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The world's Catholics ponder the points of Pope Francis first major interview


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The world's Catholics ponder the points of Pope Francis first major interview

The world’s 1.2 billion Catholics have been studying the content of the first major interview of Pope Francis.

In it he warned the church risks the collapse of its entire moral structure “like a house of cards” if it doesn’t shake off its obsession with teachings on abortion, contraception and homosexuality.

He wants a new balance between upholding rules and demonstrating mercy.

“I believe that he is the only pope that has had the courage to recognise the problems of the church and to try to face them, to attempt to face problems, to accept situations like homosexuality and marriages that end in separation. All these questions that we cannot hide,” was how one person responded, when approached for comment at random outside the Vatican in Rome.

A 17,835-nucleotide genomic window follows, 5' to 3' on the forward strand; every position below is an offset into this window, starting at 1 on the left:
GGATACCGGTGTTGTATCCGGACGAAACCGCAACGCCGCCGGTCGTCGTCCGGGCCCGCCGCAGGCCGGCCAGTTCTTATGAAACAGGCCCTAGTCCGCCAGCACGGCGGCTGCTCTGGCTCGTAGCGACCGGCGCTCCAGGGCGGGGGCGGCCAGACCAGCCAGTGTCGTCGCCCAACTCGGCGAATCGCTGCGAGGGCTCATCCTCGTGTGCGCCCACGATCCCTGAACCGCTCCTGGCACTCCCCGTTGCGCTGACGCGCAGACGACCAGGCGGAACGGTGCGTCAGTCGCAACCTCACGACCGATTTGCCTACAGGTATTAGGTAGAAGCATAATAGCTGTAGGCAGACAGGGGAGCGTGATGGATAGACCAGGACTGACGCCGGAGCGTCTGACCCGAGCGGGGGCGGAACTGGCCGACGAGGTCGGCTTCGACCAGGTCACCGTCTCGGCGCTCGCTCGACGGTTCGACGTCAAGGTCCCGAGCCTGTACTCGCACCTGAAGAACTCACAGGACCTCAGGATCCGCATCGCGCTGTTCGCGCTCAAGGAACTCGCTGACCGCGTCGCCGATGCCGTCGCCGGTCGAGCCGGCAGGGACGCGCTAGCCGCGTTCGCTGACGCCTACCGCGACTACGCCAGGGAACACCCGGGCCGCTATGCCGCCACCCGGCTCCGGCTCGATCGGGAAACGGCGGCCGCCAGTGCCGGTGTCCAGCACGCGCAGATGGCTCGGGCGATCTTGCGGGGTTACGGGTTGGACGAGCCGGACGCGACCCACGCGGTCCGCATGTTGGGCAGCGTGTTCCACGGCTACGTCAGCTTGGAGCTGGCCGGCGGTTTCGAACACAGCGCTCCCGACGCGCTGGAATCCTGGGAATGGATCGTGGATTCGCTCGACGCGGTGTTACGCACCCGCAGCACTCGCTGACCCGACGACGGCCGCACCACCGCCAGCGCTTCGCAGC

Another was also positive: “I think this pope is sending messages that he wants to renew the church and I really agree with him. We cannot be anything other than happy with this pope. Finally we have a pope who wants to renew things and I hope he manages to move forward, especially with these ideas.”

Analysts believe that what Francis said in the interview will cause concern in the conservative wing of the church. Just last week one bishop said he was disappointed the pope had not addressed what he called “the evil of abortion” more directly, to encourage anti-abortion activists.

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